To say that I am a woman and a musician, I don't think that makes me any less powerful," says singer-songwriter Lori Carson, who toured with the Lilith Fair for eight of its July concerts.
Her soothing, gentle voice drew about 400 people to a recent performance at the tiny Village stage at Great Woods Center for the Performing Arts in Mansfield, Mass. Ms. Carson's band - made up simply of a cellist and a guitarist - fit in well with the low-key, informal atmosphere there.
"I think the [Lilith Fair] is a great idea," Carson says. "I love the idea of touring with other women artists ... kind of supporting each other."
Perhaps best known for her work with the New York-based rock group the Golden Palominos in the early '90s (a band that has since disbanded), Carson sings music that is soft, intense, and delicate. Although she has recorded several records and appears on the soundtracks for "Stealing Beauty" and "The Saint," she keeps a relatively low profile.
"I just don't think that I am very commercial in my sensibility or in any way," Carson says, while sitting on the plush green grass outside in the backstage area. "I don't want to exploit myself."
Carson admits she has never felt comfortable with the business of musicmaking, including touring. Her Lilith Fair performances lasted only 20 minutes.
"I'm not very well set up in terms of the business side of things," Carson says. "And everything is negotiating your slot. And I didn't negotiate my slot. I just said, 'Sure I'd like to do the tour.' "
She recorded her latest solo album (her third), "Everything I Touch Runs Wild," in the bedroom of her Manhattan apartment with an accordion, a guitar, and a few other acoustic instruments to achieve a more "intimate and imperfect" sound.
The singer from Long Island reveals her vulnerable side, writing personal lyrics about loneliness and falling in and out of love. Over acoustic rhythms, she sings about a boy from Nashville in "Make a Little Luck," and about losing control in a relationship in the quiet yet gripping "Something's Got Me."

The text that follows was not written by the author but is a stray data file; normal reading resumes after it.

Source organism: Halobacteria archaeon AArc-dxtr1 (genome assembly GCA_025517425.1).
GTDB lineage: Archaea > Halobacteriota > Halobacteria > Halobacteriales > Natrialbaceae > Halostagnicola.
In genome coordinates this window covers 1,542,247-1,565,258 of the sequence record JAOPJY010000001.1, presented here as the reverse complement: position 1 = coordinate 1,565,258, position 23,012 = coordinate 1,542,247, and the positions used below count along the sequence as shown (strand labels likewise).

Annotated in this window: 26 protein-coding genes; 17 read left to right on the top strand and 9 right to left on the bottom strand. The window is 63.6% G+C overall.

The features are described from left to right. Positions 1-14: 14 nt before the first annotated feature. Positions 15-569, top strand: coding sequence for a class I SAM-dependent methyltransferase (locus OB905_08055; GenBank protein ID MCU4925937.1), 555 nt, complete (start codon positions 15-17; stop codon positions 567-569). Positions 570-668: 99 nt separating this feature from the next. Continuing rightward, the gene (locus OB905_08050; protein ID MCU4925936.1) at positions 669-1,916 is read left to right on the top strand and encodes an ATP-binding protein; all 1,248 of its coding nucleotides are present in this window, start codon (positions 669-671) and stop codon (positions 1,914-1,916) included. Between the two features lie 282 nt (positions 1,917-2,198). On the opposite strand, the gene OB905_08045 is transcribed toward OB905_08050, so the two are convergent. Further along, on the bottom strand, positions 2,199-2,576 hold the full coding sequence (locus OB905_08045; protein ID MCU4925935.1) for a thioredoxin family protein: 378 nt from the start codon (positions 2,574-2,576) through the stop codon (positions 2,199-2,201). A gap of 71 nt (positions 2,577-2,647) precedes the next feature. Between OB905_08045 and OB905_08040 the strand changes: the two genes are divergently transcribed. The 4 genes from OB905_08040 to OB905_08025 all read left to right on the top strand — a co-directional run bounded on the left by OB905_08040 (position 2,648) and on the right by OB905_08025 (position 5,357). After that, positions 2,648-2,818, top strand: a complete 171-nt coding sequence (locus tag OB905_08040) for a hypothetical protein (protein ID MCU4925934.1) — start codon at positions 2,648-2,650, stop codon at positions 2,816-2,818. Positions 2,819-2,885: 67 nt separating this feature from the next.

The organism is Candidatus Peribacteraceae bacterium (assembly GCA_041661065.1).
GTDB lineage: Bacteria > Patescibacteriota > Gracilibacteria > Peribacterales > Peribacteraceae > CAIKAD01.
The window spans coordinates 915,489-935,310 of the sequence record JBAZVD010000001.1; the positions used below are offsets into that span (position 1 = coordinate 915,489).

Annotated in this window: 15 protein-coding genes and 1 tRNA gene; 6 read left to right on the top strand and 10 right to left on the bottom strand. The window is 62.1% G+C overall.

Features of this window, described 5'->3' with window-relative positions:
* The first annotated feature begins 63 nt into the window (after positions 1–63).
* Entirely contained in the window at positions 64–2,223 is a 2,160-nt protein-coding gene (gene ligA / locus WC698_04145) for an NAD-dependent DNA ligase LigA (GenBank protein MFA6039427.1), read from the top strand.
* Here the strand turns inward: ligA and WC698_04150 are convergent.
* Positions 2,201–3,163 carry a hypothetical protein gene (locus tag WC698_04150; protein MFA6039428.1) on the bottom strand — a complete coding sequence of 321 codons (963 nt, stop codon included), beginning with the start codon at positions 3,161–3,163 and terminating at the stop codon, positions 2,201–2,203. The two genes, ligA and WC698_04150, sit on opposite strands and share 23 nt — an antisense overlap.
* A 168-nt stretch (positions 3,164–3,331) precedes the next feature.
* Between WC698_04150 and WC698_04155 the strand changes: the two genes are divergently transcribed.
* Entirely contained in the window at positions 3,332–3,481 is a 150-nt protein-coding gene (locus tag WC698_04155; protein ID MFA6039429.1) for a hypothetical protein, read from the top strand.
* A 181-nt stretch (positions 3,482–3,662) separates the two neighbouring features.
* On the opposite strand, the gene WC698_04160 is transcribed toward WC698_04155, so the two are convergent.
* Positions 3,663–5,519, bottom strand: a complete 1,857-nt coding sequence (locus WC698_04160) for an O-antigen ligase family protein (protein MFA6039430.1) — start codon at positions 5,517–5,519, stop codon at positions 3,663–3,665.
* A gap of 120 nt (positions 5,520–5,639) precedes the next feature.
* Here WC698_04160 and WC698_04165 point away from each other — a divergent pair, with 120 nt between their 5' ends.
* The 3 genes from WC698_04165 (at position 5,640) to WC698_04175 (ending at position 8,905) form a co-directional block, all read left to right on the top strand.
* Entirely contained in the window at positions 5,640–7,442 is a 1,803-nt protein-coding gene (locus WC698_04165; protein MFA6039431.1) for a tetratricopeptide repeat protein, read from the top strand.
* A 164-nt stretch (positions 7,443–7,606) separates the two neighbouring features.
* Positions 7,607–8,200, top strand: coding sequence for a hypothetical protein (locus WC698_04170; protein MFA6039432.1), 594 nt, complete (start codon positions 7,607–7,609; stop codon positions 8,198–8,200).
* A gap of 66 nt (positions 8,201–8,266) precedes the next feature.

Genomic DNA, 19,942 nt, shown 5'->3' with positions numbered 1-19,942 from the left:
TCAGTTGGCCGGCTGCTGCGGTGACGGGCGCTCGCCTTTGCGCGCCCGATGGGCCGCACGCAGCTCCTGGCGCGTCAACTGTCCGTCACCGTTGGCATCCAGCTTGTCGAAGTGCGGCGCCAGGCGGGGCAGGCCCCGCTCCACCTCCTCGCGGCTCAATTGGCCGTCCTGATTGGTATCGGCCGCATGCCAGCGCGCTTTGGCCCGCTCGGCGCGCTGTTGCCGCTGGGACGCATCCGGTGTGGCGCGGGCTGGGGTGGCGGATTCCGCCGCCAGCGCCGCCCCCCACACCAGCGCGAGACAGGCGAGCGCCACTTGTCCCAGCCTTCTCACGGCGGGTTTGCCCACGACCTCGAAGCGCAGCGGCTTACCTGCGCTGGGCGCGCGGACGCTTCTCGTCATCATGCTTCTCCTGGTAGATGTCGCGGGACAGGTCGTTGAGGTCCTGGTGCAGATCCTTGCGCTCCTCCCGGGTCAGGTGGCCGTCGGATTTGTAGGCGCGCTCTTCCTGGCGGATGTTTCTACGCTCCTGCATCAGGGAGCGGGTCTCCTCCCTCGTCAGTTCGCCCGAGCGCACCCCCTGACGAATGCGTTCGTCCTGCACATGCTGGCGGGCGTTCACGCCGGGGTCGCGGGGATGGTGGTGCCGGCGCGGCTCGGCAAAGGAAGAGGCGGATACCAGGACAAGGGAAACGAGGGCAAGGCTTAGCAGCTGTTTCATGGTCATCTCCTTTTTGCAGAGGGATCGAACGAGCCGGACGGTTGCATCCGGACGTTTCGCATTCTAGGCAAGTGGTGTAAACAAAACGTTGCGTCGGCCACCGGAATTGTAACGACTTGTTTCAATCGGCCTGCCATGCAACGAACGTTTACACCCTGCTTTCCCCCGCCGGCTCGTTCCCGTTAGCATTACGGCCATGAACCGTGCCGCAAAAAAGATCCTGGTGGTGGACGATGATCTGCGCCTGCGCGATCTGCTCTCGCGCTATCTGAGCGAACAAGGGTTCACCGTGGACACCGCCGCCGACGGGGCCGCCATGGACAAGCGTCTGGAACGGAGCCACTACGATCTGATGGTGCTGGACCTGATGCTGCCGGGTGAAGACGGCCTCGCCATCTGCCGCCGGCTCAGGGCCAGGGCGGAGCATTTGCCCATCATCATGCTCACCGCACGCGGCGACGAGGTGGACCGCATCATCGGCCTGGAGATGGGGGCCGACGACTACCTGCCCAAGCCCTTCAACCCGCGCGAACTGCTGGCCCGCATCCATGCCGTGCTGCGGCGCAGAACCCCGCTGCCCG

"The songs are not literally biographical, but they are still very personal," she says. "I start with a place that feels really powerful, but I don't stick to the facts. I make it more interesting with simple language."
On the cover of "Everything," Carson is dressed in a strapless burgundy evening gown - an image more evocative of a loud dance album than a pensive acoustic one.
"I decided to do it in a moment of rebelliousness," she explains. "I just didn't want people to look at the cover and say, 'Oh yeah, here's another quiet, introspective folk singer.' "
Growing up in a family that discouraged musical pursuits, nudging her toward more traditional professions (her brother is a lawyer and her sister is in advertising), Carson says she fell in love, ironically, with songwriters her father listened to: Carol King and Joni Mitchell.
"I felt like it was freakish to be creative," she says.
Clearly past this stage, Carson says she would like to keep doing work that is vital, either on her own or collaborating with other artists.
Back on the Village stage, Carson ends her show with a song from her previous solo album, "Where It Goes." Many faces in the audience are contemplative. Some people begin to cry - a reaction that Carson finds rewarding.
"I see that happen, and it makes me feel so good," she says. "It gives me great pleasure when there's a circle of connection."